Jun 02 2016

4 Keys to Finding a Managed Services Partner

Managed IT services help small businesses successfully manage growth, but companies need to make sure their partners have the right tools and processes in place to help them.

Growth is the goal of every small company, but a sudden rise in business often comes with challenges. For example, when new demand isn’t supported by a solid IT foundation, customer service and quality control can quickly falter, which puts a company at risk of sending all that new business to competitors.

Fortunately, small business leaders have a safety net that not only scales for growth spikes but also helps them use their IT talent more strategically over time. The secret is managed IT services, where outside providers deliver core technology resources and functions that growing companies need, such as telephony, help desk, email, collaboration, networking, mobility, security and disaster recovery.

That’s the theory, at least. The trouble is that not every managed services provider is prepared to successfully meet the needs of growing companies. That’s why I advise leaders to focus on four areas to find an excellent service provider.

  1. People: At CDW, our people distinguish our services from the rest of the managed services industry. We hire experts in each service area and then invest time and money in training so they remain at the top of their games.
  2. Processes: Small businesses need enterprise-grade operational standards to support their IT environments. CDW designs its service offerings using IT Infrastructure Library guidelines and other best practices adopted by leading organizations.

  3. Tools: Small firms need IT monitoring tools to fully understand their environments, but many just don’t have the resources to make this happen. We fill that gap as part of our engagement contracts so clients gain an accurate view of their operations.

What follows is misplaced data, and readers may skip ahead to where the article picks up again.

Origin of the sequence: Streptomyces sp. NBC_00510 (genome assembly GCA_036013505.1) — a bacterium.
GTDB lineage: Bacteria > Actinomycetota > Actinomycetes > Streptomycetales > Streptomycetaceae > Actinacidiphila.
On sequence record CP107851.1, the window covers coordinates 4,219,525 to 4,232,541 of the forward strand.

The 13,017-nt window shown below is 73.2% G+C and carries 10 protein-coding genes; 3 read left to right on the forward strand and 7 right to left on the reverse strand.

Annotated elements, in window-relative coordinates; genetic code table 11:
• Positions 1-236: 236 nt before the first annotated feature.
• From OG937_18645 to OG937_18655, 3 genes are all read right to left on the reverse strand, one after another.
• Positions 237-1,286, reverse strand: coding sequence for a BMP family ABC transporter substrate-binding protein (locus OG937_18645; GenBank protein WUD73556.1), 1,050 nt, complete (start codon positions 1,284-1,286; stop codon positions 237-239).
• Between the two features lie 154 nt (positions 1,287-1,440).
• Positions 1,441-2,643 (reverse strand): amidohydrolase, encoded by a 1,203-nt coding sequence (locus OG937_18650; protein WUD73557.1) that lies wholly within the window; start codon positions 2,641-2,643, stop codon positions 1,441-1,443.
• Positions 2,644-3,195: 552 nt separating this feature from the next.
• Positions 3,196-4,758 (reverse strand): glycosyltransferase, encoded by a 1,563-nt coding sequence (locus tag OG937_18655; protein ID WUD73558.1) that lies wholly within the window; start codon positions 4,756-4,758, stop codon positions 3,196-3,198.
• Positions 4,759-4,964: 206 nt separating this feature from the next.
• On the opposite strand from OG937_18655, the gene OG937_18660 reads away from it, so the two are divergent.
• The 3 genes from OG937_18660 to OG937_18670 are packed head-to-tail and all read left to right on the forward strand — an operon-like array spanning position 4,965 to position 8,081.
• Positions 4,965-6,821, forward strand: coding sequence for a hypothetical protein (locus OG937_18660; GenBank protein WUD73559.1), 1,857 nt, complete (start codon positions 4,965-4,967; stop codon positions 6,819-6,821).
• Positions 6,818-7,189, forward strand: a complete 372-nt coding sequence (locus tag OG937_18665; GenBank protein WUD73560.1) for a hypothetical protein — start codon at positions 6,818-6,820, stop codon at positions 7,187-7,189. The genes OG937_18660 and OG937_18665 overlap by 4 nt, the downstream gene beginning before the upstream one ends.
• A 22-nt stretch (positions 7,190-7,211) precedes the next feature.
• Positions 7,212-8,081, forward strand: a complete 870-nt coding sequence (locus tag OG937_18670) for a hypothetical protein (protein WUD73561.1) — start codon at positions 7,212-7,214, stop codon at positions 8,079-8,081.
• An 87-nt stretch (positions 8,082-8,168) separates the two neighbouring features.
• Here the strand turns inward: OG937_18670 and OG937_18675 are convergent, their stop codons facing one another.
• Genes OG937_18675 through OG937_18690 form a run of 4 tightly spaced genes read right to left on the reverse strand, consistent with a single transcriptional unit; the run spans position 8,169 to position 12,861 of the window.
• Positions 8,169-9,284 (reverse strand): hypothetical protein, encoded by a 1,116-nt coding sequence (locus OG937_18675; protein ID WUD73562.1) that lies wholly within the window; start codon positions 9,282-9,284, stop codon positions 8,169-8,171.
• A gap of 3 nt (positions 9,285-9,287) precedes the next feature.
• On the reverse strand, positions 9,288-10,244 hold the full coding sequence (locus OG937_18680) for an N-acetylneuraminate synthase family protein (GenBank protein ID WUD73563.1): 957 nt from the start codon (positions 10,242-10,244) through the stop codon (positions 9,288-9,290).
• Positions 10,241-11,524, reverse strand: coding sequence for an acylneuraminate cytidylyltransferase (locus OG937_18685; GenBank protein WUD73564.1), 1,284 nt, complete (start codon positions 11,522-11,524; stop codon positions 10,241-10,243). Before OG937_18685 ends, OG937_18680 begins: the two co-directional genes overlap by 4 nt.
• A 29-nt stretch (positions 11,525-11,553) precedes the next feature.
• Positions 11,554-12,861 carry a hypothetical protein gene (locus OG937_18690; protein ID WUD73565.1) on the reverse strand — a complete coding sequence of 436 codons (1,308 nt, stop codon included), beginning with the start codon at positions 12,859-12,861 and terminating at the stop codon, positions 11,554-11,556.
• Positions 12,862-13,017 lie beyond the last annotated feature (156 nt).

4. Expertise: Moving to managed services can be a change management challenge. That’s why we schedule onsite visits with the users who will be affected by a service engagement. Working with company leaders, we help explain the larger business goals and the overall benefits to the organization — all to cultivate the buy-in that’s essential to project success.

Working closely with customers has taught me another lesson for assuring success once services are in place: Clients should designate a central person to work with our service engineers. This gives us insights into any new IT challenges that arise so they can be addressed quickly. Think of it as the informal conversations that naturally take place between business users and IT staff. For example, someone in accounts payable expresses frustration about the slow pace of invoice processing, so a colleague in the internal IT department opens a service ticket. A managed-services point person can make sure these kinds of communications continue to flow to experts on the services staff with the power to solve problems.

A Powerful Resource

The good news is, once you have internal processes in place, you’ll open the door to fast adoption of additional managed services. This puts you in an enviable position: When you need to address a business opportunity, you can quickly decide whether the best response is hiring new workers with the necessary skills or tapping a trusted partner to deliver the resources. That’s a powerful competitive position to exploit.

For more on how small businesses can use technology to grow effectively, check out, "Small Business Growth Requires Strategic IT Planning."


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